UK centre to be global cybersecurity hub

Summary:"In cyberspace, we are all interdependent and often only as secure as the weakest link," says government.

The UK is backing a centre at the University of Oxford which will advise governments on how to achieve "effective cybersecurity".

The Global Centre for Cyber Security Capacity Building, based at the Oxford Martin School at University of Oxford will be funded by £500,000 a year from the government with the aim of putting the UK "at the forefront of cyber policy development", said foreign secretary William Hague.

Sadie Creese, professor of cybersecurity, will head the new centre and said it aims to define global priorities for "cybersecurity capacity building" and help identify opportunities for support and international development to ensure the web "can continue to grow and innovate in support of well-being, human rights and prosperity for all".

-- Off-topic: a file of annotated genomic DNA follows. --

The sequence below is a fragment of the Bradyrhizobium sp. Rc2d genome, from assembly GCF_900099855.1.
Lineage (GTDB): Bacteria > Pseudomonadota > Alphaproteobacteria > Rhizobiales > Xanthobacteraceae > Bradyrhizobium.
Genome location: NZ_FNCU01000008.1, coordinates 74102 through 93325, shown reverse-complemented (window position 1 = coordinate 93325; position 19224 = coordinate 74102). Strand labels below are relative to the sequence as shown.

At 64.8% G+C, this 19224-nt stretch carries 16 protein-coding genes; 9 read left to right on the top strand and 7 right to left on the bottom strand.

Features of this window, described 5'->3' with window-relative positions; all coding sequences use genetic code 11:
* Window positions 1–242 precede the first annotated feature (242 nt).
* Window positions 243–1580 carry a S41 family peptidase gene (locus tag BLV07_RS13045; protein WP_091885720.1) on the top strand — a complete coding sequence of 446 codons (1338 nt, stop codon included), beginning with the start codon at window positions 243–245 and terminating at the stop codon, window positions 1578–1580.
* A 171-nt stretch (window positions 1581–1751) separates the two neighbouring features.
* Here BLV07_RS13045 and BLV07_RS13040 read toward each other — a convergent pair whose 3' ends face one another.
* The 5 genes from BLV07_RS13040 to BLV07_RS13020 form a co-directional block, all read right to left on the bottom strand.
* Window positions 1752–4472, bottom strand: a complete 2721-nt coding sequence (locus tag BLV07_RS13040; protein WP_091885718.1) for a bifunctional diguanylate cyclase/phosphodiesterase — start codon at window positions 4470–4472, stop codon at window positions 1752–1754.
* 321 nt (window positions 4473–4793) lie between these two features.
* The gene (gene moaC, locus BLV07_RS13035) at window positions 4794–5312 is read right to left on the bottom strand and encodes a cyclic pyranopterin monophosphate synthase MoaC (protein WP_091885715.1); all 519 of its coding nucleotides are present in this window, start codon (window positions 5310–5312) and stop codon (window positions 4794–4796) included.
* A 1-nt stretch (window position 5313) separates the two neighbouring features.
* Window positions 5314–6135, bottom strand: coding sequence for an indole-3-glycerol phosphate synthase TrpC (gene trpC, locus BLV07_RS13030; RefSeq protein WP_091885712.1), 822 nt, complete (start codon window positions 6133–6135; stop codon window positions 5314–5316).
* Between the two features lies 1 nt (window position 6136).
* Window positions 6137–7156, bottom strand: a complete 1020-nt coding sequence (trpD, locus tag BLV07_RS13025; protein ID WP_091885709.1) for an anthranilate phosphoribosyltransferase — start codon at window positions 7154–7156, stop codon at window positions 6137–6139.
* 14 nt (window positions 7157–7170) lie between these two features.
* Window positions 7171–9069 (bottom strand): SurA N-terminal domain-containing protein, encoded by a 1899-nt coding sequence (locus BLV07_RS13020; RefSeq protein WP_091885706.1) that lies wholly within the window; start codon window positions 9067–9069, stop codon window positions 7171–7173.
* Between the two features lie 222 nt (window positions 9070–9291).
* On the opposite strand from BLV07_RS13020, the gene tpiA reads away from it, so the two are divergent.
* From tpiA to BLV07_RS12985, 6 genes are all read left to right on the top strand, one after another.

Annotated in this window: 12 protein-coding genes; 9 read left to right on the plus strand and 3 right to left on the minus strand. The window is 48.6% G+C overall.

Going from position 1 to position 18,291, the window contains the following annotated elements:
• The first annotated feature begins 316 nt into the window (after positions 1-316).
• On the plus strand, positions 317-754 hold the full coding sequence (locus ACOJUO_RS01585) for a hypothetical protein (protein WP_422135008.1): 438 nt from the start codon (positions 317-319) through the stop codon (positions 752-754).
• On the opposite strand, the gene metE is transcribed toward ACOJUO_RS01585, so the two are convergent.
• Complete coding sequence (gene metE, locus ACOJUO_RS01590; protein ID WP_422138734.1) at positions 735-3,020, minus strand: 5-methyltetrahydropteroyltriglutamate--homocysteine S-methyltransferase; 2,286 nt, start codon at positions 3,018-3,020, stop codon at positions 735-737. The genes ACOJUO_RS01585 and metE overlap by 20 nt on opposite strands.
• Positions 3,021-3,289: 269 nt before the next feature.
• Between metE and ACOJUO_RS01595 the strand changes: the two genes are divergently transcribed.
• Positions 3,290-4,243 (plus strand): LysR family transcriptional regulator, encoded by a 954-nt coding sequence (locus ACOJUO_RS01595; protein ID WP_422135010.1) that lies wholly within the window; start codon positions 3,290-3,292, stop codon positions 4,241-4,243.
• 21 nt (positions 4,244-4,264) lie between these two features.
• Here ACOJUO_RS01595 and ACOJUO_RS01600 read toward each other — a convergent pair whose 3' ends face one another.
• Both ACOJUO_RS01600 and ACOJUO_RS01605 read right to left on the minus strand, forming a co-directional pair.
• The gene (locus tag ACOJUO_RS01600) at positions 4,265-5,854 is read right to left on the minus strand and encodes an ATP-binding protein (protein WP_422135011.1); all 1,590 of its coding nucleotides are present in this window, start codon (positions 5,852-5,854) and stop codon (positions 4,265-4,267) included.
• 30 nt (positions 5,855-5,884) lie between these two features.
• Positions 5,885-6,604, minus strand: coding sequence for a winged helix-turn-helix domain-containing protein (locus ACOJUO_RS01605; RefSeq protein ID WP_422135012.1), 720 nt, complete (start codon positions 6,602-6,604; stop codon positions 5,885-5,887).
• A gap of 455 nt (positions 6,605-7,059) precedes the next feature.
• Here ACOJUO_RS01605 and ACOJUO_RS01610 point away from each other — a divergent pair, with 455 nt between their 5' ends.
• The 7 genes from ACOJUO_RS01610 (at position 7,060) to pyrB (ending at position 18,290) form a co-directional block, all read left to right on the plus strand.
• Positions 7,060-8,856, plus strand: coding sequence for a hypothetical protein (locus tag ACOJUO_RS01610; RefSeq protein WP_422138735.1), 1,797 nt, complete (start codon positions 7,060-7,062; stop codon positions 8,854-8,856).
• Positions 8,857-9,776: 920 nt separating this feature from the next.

Francis Maude, minister for cybersecurity in the Cabinet Office, said this includes having comprehensive national programmes and the policies, cooperation, skills and workforce, technology and expertise to tackle online threats, adding: "The range and depth of capacity required here and in other countries is considerable".

The UK's National Security Strategy categorised cyber attacks as a 'tier one' threat to national security - alongside international terrorism, and warns that 93 percent of large corporations and 76 percent of small businesses reported a cyber breach in the past year.

It is spending £2m a year from its National Cyber Security Programme to support a global efforts to raise cybersecurity. "In cyberspace, we are all interdependent and often only as secure as the weakest link. All countries need the capacity to tackle cyber threats to protect their own and others' online interests," said the Foreign Office, in a statement.

Topics: Security

About

Steve Ranger is the UK editor-in-chief of ZDNet and TechRepublic, and has been writing about technology, business and culture for more than a decade. Previously he was the editor of silicon.com.

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